The Controversy over the Safe Schools Program – Finding the Sensible Centre
Patrick Parkinson, Sydney Law School Legal Studies Research Paper No. 16/83 Sept 16
Patrick Parkinson is Professor of Law at Sydney University. At the time of the Louden Review he and Professor Kim Oates wrote a lengthy letter to Professor Louden about the research basis for statistics presented in the Safe Schools Program. Unfortunately the Review had to be completed in a short time and “No independent review of the veracity of the statistics cited in this document was undertaken.”
Parkinson’s paper is a critical review of some important aspects of the Safe Schools Program, especially of the research data.
The abstract includes an outline of the scope of the paper:
“This paper seeks to draw attention to various problems in the Safe Schools materials which ought to be rectified if a program like this is to continue to be offered in schools. First, the materials present statistics on same-sex attraction and transgender prevalence that have no valid scientific basis. Secondly, they present sexual orientation as fixed when for school-aged adolescents it is very volatile, and many same-sex attractions are transitory. Thirdly, they present gender as fluid when for about 99.5% of the population, there is complete congruence between sexual characteristics and gender identity. Fourthly, they promote gender transitioning without the need for any medical and psychological guidance and even without parental knowledge or consent. Finally, they offer potentially misleading legal advice to teachers.”
It is refreshing to read a rational discussion of these matters. Parkinson notes, “When a social issue becomes a contested matter politically, or support for, or opposition to, a program is seen as a marker of ideological identity, it is hard to have a rational discussion. Yet a rational discussion is badly needed about the Safe Schools program, based upon evidence.”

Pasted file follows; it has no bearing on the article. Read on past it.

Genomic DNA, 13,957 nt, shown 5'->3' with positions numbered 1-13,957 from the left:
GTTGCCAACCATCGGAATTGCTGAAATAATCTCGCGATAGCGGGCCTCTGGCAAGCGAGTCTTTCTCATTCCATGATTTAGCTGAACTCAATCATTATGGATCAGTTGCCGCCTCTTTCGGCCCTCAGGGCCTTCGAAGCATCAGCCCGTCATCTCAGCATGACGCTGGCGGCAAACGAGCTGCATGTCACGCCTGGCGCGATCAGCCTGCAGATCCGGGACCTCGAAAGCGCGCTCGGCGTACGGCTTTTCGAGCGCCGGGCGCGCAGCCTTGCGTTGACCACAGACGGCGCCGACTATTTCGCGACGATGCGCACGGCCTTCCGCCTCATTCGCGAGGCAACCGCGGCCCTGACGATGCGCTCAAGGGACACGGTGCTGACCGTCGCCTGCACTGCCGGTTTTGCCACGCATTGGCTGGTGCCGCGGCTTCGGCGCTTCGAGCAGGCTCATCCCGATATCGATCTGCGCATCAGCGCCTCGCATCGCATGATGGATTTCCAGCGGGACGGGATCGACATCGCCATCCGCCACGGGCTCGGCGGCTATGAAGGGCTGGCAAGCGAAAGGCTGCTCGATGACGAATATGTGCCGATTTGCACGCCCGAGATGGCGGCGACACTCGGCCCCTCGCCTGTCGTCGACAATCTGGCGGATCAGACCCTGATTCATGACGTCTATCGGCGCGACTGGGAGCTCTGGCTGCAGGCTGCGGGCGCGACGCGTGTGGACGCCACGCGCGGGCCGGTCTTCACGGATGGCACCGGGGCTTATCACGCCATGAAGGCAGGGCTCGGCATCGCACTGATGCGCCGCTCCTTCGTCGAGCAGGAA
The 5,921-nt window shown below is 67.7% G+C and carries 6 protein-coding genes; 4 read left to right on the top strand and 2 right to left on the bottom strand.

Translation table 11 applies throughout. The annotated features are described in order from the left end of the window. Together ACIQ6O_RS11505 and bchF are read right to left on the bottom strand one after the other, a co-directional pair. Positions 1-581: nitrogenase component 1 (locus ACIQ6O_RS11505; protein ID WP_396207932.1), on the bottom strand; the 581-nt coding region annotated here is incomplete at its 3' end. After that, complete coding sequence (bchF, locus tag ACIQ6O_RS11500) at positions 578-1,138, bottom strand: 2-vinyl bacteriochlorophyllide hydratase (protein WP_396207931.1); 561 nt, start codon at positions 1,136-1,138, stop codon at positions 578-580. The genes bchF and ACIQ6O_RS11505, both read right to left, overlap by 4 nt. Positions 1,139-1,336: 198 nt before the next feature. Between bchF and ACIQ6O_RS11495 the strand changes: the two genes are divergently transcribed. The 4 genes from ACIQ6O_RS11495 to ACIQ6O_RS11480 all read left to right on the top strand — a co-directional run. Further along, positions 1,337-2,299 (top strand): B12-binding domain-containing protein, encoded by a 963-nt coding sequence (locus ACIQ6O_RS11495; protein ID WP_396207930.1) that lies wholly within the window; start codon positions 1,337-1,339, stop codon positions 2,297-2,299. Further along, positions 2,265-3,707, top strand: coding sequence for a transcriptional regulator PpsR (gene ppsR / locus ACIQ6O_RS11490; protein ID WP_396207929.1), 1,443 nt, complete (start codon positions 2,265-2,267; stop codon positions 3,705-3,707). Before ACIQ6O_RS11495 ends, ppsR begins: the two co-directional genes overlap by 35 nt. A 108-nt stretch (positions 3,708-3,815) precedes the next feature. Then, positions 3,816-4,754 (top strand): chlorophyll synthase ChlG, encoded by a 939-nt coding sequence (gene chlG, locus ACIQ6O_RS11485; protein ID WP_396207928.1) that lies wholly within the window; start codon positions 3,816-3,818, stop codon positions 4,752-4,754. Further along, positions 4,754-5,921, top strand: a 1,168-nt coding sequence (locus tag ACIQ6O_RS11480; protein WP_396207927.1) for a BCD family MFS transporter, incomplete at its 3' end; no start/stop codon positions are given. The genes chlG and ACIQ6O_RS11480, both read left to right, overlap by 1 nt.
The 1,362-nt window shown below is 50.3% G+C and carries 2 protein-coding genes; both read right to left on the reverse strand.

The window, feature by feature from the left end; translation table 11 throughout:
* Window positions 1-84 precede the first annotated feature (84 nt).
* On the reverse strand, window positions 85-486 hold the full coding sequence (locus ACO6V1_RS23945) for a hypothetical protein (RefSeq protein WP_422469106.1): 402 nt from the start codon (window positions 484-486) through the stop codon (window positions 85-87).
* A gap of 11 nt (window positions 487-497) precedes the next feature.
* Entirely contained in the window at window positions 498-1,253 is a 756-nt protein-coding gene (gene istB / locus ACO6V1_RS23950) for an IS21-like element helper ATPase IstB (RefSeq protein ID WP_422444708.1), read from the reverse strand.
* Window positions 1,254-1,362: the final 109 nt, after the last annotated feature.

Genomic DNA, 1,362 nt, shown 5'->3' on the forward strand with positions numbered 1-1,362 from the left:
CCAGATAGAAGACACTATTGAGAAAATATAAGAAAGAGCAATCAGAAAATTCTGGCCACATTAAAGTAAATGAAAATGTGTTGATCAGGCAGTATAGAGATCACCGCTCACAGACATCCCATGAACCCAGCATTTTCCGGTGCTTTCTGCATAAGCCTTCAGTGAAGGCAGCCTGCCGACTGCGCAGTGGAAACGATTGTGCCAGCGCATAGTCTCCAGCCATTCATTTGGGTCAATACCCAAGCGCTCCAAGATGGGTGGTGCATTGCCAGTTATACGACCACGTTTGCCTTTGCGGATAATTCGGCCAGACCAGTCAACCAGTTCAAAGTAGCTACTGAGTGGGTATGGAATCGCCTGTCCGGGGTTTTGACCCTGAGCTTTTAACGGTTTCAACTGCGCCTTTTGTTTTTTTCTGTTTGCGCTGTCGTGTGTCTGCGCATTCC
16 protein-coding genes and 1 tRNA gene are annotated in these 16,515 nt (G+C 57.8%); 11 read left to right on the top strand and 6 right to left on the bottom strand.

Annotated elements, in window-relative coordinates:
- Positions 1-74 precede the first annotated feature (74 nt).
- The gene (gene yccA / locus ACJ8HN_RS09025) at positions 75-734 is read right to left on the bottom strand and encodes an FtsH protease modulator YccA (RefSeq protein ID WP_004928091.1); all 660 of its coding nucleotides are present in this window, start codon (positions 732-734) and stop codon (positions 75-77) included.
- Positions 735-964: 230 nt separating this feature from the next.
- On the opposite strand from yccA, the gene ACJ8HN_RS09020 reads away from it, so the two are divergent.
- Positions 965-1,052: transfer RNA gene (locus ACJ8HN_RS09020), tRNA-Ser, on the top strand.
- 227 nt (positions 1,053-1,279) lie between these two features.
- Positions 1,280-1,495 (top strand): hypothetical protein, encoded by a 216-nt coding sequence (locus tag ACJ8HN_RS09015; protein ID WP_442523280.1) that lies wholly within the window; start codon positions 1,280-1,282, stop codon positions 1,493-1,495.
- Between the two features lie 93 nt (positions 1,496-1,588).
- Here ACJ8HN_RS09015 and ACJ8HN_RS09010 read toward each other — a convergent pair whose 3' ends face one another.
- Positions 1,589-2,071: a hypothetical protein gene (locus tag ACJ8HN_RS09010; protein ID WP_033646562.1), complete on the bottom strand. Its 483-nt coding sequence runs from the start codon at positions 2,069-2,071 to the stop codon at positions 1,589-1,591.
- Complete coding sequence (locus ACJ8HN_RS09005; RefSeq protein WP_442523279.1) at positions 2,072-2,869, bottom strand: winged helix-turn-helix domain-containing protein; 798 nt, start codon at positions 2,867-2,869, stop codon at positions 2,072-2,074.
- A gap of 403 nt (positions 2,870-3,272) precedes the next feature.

One of the values of this paper is that it reports on a wide variety of peer-reviewed research related to statistics and assertions in the Safe Schools material. Having a collection of data of this kind, in itself, is a great help to those who would like to know reliable information about the numbers of same-sex attracted and other people.
Parkinson begins with a review of the Safe Schools Program, the extent to which it has actually been taken up (not much), and what is really mandated, in Victoria at least. He then clearly and helpfully discusses the five areas noted above. His view is that just about all the statistics are significantly exaggerated and have no valid basis in science. The ideas of fixed sexual orientation and gender fluidity are very helpfully discussed. Parkinson rightly identifies the origins of some of these ideas in philosophy and describes them as “now quite a widespread belief system, especially in parts of the western world. This belief system is deeply held by some, and has many characteristics of being a religious belief.”
His comments on the fluidity of sexual identity in the period around puberty are very helpful. It seems to me that some of the reported methods of obtaining data by asking children which gender they felt attracted to, for example, was asking questions that weren’t the questions of young people of that age. Not just statistics but methodology also was a problem.
Overall the paper is a reasoned and careful critique, not only of the Safe Schools Program, but of significant aspects of the broader gender and sexual orientation discussion. He also identifies worrying extensions of the unreliable data and belief systems into policies and statements by government education departments.
At a wider level the issues discussed are not just, or even primarily, about valid research data. The issues concern idealogical identities that are not really based in science. In some ways it reminds me of Emma Kowal’s “Trapped in the Gap” which discusses the gap between the ideology of those who want to “close the gap” of indigenous health and the actual reality of a gap that is not closing. Part of her discussion concerns reforming identities. Maybe the ideology of gender and sexual identity may change under the pressure of reality and true data. Or a miracle may happen. In the meantime this is a very helpful and informative paper that ought to be widely read.
Dale Appleby [This paper can be downloaded without charge from the Social Science Research Network Electronic Library at: http://ssrn.com/abstract=2839084]